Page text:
A good enough reason is that you interest them. In order to do that, you need to learn a bit about them, such as what they’ve linked to in the past, and why. What are the current hot topics? Industry talking points? Where is the industry heading? Make a list of the top ten ranking sites, trace their back-links back, and see who is talking about those sites, and why.
2. Give Forward
Link out to them.
Linking to someone is a great way to get on their radar. Do you follow your inbound links to see who is linking to your site, and why? Chances are, they do, too.
Don’t use any old link. Link to them from a well-considered, thoughtful, in-depth piece about a current industry talking point. Because when they follow the link back, they’re more likely to engage with you if you’ve given them something to interesting to engage with. They also may feel they owe you something, as you have done something for them.
Consider what might make this person engage. Perhaps you stroke their ego a little. If you make them look good, chances are they’ll want to highlight this fact to others. You could challenge their point of view, so they engage in a debate with you by responding back to you on their own site.
3. Start A Conversation
You could view #2 as one-off tactic, but it’s more lucrative if you see it as part of an on-going process.
The world of SEO could be likened to a conversation that’s been going on since 1995. The conversation now has many participants, many of whom cover exactly the same ground, however it’s the unique, authoritative voices that stand out.
Chances are, their “voice” didn’t just happen overnight. They participate constantly, and have done so for years. They get in-front of the industry, regularly, wherever the industry happens to be looking.
They also tend to lead it. If you want a lot of links that you never have to ask for, then it’s a good idea to first give people something really worth linking to, and talking about, on a regular basis.
4. Get A Story
But what happens to the people who run a sales catalog? A brochure website? No one links to such sites anymore!
The strategy I’m outlining is about networks of people, as opposed to link networks that have little value, besides ranking factors. Consider Zappos. Consider the founder, Nick Swinmurn. People talk about the company – and link to it. People talk about the founder and CEO – and link up.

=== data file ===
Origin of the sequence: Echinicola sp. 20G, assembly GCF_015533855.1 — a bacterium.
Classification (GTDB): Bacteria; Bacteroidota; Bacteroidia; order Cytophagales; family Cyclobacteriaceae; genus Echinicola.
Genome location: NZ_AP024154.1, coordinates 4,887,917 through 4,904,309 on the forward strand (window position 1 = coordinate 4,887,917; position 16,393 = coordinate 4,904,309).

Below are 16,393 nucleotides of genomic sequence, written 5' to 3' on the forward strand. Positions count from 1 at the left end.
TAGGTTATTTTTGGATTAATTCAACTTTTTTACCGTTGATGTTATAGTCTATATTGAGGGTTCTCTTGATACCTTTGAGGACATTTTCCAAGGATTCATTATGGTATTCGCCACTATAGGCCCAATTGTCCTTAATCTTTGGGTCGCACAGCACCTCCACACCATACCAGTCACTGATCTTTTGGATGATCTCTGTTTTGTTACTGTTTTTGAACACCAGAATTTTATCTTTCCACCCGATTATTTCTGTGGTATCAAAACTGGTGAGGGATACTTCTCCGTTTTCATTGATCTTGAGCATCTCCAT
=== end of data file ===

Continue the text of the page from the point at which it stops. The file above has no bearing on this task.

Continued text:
Few people link to the shoes, and even if they did, that’s not a make or break for Zappos. The story is the interesting thing, and that resonates through different media, and results in links. Real links – the kind of links people travel down and end up customers.
Ok, so Zappos were very successful. Silicon Valley loves talking about successful tech companies. But this can happen in small, local niches, too. So long as you have a memorable, compelling story, that you hussle, links – real links – will follow. Do you give to local charities? Have you created interesting processes that small business sites may like to profile? It might not relate directly to what you’re trying to sell, but it does result in building up real networks of people.
5. Carry On The Conversation
Link building is a tactic. We can buy links. We can automate links. We can spam it up!
But when Google changes the game, as they often do, you’re not left with much if your entire strategy is based on technical hacks. Perhaps the richer, more secure long-term approach is to seek another level of value from your links. Go back to the original idea of a link, which was a connection between two people. Someone saying “hey this is interesting!”. Once someone does that, we can engage in a conversation, and it can build from there.”
Google can’t kill that.
If you’re interesting, and other people find you interesting, then ranking is no longer a make or break position.